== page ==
Occupants in building where wall fell waited 8 months for emergency housing

09 April 2018 - 20:12 By Timeslive
Relatives mourn the loss of young children, after a wall collapsed onto them while they were playing, in Doornfontein, Johannesburg.
Relatives mourn the loss of young children, after a wall collapsed onto them while they were playing, in Doornfontein, Johannesburg.
Image: ALON SKUY

The families living in an abandoned building in Davies Street in Doornfontein where a wall collapsed on Monday killing three children‚ had been asking the City of Johannesburg for emergency accommodation for eight months. But none was provided.

It said the residents had been aware that the building was unsafe for some time.

“Since mid-2017‚ SERI has been pressing the City of Johannesburg to provide the residents with emergency accommodation‚ which would have allowed them to move out of the dangerous building to safer accommodation elsewhere.

“In July 2017‚ City officials produced a report for Mayor Herman Mashaba strongly recommending that the residents be provided with alternative accommodation. The City did an audit of the residents in August 2017. Yet‚ for 8 months thereafter‚ the City has taken no steps to provide the residents with a safe alternative. The residents were left in unsafe accommodation as a result‚” SERI said.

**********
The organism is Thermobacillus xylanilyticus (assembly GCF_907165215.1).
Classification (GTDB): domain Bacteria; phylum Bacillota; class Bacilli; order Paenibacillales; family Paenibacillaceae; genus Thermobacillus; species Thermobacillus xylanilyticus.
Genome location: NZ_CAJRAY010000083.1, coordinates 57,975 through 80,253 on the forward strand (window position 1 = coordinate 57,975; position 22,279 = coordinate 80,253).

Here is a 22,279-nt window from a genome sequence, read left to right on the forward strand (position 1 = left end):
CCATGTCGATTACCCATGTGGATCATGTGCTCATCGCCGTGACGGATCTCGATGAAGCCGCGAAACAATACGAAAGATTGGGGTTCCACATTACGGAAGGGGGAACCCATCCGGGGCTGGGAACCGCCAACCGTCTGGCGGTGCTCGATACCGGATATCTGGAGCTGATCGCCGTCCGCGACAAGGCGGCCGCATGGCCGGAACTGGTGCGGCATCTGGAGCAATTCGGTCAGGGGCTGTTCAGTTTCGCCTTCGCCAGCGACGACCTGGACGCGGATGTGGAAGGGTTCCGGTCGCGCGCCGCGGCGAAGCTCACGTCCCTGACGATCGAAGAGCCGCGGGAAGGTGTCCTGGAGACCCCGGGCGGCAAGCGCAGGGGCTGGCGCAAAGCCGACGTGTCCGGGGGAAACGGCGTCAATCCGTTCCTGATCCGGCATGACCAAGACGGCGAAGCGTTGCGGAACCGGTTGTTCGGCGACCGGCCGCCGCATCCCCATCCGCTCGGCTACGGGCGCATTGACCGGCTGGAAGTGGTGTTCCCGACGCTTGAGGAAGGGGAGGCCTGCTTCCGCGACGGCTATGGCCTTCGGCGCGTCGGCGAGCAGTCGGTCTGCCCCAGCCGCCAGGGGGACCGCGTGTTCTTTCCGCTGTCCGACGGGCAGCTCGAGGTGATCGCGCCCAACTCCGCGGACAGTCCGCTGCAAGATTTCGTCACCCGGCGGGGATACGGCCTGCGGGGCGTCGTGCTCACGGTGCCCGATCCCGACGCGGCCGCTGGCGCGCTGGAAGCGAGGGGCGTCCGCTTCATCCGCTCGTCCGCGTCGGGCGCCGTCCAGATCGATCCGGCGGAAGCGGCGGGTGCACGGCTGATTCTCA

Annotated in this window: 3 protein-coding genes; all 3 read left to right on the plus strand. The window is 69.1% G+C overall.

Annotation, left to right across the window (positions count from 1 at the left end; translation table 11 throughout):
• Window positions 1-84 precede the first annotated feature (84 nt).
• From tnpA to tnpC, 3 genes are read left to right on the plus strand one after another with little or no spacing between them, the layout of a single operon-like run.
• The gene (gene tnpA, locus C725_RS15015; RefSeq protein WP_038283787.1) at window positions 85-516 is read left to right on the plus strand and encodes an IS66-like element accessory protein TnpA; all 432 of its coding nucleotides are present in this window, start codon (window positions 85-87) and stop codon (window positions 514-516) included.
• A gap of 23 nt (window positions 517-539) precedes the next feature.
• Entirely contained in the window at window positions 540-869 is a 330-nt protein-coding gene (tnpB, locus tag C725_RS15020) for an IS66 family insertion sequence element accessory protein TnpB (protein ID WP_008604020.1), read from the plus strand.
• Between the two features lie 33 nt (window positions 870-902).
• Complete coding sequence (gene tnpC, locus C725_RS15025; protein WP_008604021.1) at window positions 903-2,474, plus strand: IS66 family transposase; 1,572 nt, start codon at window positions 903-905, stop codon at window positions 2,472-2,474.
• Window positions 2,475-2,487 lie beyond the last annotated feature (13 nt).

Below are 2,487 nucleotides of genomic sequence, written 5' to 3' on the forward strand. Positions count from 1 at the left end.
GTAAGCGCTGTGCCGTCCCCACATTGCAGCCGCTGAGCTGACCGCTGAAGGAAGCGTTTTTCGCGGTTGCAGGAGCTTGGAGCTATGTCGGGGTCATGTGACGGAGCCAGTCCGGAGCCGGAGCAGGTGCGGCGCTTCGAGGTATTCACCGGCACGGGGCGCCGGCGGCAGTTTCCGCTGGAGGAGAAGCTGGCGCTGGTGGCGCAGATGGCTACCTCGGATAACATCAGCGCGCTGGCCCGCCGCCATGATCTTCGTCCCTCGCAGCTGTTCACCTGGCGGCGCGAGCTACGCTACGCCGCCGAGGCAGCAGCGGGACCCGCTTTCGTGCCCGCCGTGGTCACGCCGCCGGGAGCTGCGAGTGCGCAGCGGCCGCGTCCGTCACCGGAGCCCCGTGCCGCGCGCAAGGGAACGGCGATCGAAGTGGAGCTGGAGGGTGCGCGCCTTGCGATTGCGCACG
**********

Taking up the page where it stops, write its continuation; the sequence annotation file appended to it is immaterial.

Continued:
It said the residents were just 300 of an estimated 100‚000 people living in abandoned properties in the inner-city of Johannesburg‚ many in unsafe conditions.

“The occupiers of these properties are forced to live in abandoned buildings because they cannot afford to rent or buy housing on the private market‚ and the City has failed to provide affordable rental housing or shelter accommodation for them‚” it said.

SERI said the city had a constitutional duty to provide the residents of 39 to 41 Davies Street‚ and people like them‚ with affordable‚ safe alternative accommodation‚ but had consistently failed to do so.

“The City’s plans are to provide a mere 364 new beds in temporary accommodation this year. That is a tiny fraction of what is required to cater for poor people living in Johannesburg’s abandoned buildings.”

Nomzamo Zondo‚ SERI’s director of litigation‚ said: “The City must do better. It is not acceptable that there is literally no accommodation available for people‚ such as the residents‚ who are living in profoundly unsafe conditions.

“Tragedies like today’s wall collapse could be avoided if the City allocated more resources to basic‚ safe and decent accommodation to very poor people‚ such as the residents of Davies Street‚ as it is legally required to do.” SERI called on the city to immediately re-accommodate the residents of 39 to 41 Davies Street in safe‚ decent and affordable accommodation.


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